Japan Geoscience Union Meeting 2016

Presentation information

International Session (Oral)

Symbol P (Space and Planetary Sciences) » P-PS Planetary Sciences

[P-PS01] Outer Solar System Exploration Today, and Tomorrow

Sun. May 22, 2016 10:45 AM - 12:15 PM A02 (APA HOTEL&RESORT TOKYO BAY MAKUHARI)

Convener:*Jun Kimura(Earth-Life Science Institute, Tokyo Institute of Technology), Masaki Fujimoto(Institite of Space and Astronautical Science, Japan Aerospace Exploration Agency), Yasumasa Kasaba(Dep. Geophysics Graduate School of Science Tohoku University), Sho Sasaki(Department of Earth and Space Sciences, School of Science, Osaka University), Takayuki Tanigawa(School of Medicine, University of Occupational and Environmental Health), Yasuhito Sekine(Department of Earth and Planetary Science, University of Tokyo), Kunio Sayanagi(Atmospheric and Planetary Sciences Department, Hampton University), Steven Vance(Jet Propulsion Laboratory, Caltech), Chair:Jun Kimura(Earth-Life Science Institute, Tokyo Institute of Technology), Noriyuki Namiki(RISE Project, National Astronomical Observatory of Japan)

11:35 AM - 11:55 AM

[PPS01-10] NASA’s Flagship Mission to Jupiter’s Moon Europa: Exploring a Potentially Habitable World

★Invited papers

*Louise M Prockter1, Robert T. Pappalardo2, David A. Senske2, Brian G. Paczkowski2, Rachel L. Klima1, Kathleen L. Craft1, Steven D. Vance2, Barry G. Goldstein2, Thomas J. Magner1, Brian C. Cooke2 (1.Johns Hopkins University Applied Physics Laboratory, 2.Jet Propulsion Laboratory)

Keywords:Europa , Mission, Habitability, Spacecraft

It is expected that Jupiter's moon Europa may have the three ingredients thought necessary for life to exist: liquid water, chemical elements from which to build organic molecules, and chemical energy. Europa is hypothesized to have the three ingredients in the form of: (1) an extensive saltwater ocean beneath an ice shell that is geodynamically active and relatively thin (several kilometers to several tens of kilometers thick); (2) key chemical elements derived from the primordial chondritic composition of the Jovian protoplanetary disk, plus delivery by asteroids and comets over time; and (3) a source of chemical energy for life, from the combination of irradiation of its surface to produce oxidants, plus hydrothermal activity and/or serpentinization at its ocean floor to produce reductants.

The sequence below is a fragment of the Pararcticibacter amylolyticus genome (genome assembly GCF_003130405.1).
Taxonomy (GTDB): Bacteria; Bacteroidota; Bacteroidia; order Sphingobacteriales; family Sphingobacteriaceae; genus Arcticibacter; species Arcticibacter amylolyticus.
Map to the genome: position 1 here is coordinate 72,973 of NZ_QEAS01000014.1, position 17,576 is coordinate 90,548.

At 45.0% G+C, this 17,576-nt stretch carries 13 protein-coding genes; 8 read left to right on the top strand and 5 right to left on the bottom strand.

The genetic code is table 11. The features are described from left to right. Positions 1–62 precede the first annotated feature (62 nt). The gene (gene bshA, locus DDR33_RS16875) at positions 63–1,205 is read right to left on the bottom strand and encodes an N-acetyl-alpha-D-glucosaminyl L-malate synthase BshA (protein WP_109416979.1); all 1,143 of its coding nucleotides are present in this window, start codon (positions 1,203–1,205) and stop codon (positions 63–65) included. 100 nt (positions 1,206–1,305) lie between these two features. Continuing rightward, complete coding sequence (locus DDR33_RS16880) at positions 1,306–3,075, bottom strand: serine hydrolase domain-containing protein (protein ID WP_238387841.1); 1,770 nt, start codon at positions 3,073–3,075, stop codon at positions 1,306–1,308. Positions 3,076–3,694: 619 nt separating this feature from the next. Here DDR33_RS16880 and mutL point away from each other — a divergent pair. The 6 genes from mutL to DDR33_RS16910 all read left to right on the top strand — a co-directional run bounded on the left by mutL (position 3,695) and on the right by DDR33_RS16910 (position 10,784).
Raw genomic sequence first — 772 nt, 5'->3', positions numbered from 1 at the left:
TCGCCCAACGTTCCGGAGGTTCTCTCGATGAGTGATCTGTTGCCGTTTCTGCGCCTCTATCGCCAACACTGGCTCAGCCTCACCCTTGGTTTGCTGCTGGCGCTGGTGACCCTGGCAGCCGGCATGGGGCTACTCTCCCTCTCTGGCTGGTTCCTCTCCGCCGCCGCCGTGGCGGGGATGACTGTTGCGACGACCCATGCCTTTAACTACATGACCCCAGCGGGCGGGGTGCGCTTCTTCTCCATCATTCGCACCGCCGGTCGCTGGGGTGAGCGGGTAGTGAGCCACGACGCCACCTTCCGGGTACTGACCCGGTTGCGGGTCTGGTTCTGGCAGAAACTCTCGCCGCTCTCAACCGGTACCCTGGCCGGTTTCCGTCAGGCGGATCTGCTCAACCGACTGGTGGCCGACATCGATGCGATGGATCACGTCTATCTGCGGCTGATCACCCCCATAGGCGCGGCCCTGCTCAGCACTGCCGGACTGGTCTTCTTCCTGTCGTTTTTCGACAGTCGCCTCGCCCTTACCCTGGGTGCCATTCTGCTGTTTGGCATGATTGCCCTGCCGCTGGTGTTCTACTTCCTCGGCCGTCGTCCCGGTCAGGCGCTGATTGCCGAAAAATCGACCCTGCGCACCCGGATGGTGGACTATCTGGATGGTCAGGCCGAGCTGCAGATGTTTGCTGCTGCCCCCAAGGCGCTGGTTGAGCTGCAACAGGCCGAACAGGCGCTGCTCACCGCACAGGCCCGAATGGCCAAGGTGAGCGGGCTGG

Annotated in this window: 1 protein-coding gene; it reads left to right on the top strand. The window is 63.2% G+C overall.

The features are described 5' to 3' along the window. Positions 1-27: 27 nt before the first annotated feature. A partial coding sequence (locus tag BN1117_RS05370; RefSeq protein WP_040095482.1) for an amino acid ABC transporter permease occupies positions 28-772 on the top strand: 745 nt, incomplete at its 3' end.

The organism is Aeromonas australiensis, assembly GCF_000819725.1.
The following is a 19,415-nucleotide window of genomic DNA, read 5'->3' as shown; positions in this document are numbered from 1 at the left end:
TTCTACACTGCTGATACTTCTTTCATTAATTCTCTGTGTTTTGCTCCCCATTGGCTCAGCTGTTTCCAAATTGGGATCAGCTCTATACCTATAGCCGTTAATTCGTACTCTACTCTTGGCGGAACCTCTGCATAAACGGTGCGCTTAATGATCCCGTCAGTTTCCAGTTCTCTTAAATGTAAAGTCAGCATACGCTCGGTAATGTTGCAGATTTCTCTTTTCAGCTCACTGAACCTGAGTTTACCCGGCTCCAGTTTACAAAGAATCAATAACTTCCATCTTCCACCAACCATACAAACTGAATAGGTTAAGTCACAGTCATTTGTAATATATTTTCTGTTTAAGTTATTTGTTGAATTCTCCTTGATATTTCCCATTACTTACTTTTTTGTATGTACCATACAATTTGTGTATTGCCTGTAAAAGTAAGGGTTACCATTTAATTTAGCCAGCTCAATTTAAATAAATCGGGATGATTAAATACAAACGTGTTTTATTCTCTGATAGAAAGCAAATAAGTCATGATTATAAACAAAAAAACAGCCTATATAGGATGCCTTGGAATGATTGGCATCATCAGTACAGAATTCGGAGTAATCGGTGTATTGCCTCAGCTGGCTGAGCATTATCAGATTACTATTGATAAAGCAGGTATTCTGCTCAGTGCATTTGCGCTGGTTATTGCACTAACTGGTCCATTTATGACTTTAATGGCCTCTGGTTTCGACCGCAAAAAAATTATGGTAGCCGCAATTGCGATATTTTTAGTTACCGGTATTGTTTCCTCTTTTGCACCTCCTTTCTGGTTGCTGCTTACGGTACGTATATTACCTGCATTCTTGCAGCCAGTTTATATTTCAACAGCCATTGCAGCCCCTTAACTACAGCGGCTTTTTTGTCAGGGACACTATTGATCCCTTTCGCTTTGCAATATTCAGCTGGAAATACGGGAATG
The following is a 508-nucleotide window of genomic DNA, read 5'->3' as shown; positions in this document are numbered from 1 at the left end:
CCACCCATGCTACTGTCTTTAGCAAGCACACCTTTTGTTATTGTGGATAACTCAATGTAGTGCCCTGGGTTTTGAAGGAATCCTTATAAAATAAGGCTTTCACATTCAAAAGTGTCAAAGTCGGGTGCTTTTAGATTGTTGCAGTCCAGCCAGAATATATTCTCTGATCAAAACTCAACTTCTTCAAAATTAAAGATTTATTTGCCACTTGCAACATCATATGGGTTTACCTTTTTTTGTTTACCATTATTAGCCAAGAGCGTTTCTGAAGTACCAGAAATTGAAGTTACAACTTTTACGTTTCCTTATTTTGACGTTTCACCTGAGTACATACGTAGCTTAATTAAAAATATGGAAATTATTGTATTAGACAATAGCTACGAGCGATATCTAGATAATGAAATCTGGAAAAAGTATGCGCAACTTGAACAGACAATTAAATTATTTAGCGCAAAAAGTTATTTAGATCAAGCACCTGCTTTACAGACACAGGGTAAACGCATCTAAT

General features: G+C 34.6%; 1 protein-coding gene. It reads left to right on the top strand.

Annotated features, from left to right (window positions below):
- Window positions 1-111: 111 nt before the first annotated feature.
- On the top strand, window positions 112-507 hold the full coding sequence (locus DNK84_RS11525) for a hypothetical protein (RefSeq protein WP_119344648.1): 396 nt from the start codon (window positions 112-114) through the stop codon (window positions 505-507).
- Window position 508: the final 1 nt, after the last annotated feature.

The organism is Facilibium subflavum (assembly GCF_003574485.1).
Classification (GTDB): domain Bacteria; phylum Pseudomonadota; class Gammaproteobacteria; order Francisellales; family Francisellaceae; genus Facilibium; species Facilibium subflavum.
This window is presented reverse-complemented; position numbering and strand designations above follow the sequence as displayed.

NASA recently approved the development of a flagship-level mission to explore Europa, with the specific goal of investigating its habitability. The spacecraft will launch some time in the next decade, and will arrive in the Jupiter system between 3 and 7 years later, depending on which launch vehicle and trajectory is selected. In order to survive the harsh Jovian radiation environment, the spacecraft will orbit Jupiter, dipping in and out of its radiation belts, and will encounter Europa at different positions in its orbit for a total of over 40 close flybys. This strategy allows data to be acquired from across most of the moon’s surface and enables particles and fields measurements to be made in the local vicinity.
High-priority science will be accomplished through interrogations of the moon’s ice shell, ocean, composition, geology, and current activity. The payload consists of five remote sensing instruments that cover the wavelength range from ultraviolet through radar and four in-situ instruments that measure fields and particles; moreover, gravity science can be achieved via the telecom system, and valuable scientific data could come from the spacecraft’s planned engineering radiation monitoring system. The remote sensing instruments are: an ultraviolet spectrograph (Europa-UVS); a wide-angle and narrow-angle visible camera system (EIS); an infrared spectrometer (MISE); a thermal instrument (E-THEMIS); and an ice-penetrating radar (REASON). The in-situ instruments are: a magnetometer suite (ICEMAG); a plasma instrument (PIMS); a time-of-flight mass spectrometer (MASPEX); and a dust analyzer (SUDA). Taken together, the payload has the potential to test hypotheses and make discoveries relevant to the composition, interior, and geology of Europa, in order to address the potential habitability of this intriguing moon.